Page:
The Legislature’s Government Oversight Committee has agreed to take a deeper look at spending by the Fund for a Healthy Maine, including whether any money from the $54 million program goes to Planned Parenthood.

It will be the second legislative inquiry this year into the program, which is funded largely by annual disbursements from the 1998 multistate settlement with four major U.S. tobacco companies.

The first review, conducted by the Health and Human Services Committee, concluded Monday with little to show for its effort. The committee had no findings or recommendations, despite holding four meetings and interviewing advocates, budget writers and vendors who provide services under contract with the Department of Health and Human Services.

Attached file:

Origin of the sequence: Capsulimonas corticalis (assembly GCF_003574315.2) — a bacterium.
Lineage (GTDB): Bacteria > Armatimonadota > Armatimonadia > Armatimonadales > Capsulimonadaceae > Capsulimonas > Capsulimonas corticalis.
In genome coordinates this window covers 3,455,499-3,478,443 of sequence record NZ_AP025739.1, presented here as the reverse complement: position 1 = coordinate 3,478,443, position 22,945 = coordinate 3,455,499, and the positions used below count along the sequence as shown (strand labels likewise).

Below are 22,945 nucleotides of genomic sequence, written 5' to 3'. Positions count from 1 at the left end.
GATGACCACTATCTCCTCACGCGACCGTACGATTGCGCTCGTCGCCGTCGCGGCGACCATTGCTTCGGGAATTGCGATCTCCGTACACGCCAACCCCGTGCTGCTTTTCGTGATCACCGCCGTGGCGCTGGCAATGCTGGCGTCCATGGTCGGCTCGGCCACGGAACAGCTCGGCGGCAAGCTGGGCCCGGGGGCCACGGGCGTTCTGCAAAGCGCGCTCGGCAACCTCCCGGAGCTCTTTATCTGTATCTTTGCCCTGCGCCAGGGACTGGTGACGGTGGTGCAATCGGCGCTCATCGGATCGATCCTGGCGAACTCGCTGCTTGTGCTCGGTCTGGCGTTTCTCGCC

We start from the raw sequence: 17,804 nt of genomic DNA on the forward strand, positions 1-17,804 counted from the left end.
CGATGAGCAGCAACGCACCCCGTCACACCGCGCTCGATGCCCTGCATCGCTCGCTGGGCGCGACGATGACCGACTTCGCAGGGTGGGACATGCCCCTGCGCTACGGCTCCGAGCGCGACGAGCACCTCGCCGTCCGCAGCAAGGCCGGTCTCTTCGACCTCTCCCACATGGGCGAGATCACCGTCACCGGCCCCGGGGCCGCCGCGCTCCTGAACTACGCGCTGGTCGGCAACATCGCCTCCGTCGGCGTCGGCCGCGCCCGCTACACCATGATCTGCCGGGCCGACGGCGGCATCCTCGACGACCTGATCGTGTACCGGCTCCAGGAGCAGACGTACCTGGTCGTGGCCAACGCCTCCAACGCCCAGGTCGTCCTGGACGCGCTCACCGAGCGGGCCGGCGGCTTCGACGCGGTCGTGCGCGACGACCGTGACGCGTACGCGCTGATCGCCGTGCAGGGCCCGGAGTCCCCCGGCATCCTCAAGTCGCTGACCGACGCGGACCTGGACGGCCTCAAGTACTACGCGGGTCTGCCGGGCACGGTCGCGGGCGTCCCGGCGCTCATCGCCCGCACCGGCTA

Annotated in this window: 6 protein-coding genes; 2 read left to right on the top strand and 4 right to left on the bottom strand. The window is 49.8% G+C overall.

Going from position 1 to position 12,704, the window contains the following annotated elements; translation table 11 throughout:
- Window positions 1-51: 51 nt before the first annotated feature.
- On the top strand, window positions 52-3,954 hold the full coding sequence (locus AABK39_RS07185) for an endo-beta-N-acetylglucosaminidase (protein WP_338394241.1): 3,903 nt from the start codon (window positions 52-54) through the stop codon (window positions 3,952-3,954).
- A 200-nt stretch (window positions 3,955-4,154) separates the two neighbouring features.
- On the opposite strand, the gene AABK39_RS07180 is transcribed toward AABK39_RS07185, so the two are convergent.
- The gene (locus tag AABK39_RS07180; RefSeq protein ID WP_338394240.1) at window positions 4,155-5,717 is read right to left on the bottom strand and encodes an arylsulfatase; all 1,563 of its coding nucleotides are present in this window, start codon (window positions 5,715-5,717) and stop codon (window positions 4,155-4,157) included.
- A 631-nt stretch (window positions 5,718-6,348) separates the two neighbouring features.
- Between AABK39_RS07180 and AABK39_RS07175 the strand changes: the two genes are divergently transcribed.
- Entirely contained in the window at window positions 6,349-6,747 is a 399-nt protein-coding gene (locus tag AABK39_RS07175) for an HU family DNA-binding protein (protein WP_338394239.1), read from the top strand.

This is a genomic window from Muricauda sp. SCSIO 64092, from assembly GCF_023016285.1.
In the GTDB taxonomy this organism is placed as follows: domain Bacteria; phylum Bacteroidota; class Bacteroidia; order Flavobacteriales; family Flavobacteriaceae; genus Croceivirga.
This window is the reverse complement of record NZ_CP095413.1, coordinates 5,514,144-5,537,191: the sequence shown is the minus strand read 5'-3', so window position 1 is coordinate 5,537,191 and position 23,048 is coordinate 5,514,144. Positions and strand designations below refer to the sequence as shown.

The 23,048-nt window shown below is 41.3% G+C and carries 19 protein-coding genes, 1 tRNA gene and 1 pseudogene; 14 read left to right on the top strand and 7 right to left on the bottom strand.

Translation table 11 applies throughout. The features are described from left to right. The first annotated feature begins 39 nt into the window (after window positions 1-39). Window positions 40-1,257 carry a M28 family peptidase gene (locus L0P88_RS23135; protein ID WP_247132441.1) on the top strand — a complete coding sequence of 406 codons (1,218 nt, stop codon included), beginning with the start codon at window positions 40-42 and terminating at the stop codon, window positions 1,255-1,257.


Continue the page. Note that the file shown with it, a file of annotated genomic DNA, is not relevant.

The panel also tried to obtain information about program contracts from the DHHS, but the department did not supply it, with Commissioner Mary Mayhew saying that the DHHS is focused on managing its operations, and that state government needs fewer studies.


On Thursday, the oversight committee voted 11-1 to initiate its own inquiry into the fund. The review was requested in September by Republican Senate Majority Leader Garrett Mason of Lisbon Falls and Rep. Jeff Timberlake, R-Turner. Unlike the Health and Human Services Committee review, the request by Timberlake and Mason includes a specific focus on whether any Fund for a Healthy Maine allocations go to Planned Parenthood and, if so, how that money is spent.

Nicole Clegg, a spokeswoman for Planned Parenthood of Northern New England, said Friday that the organization receives no state allocations from the fund.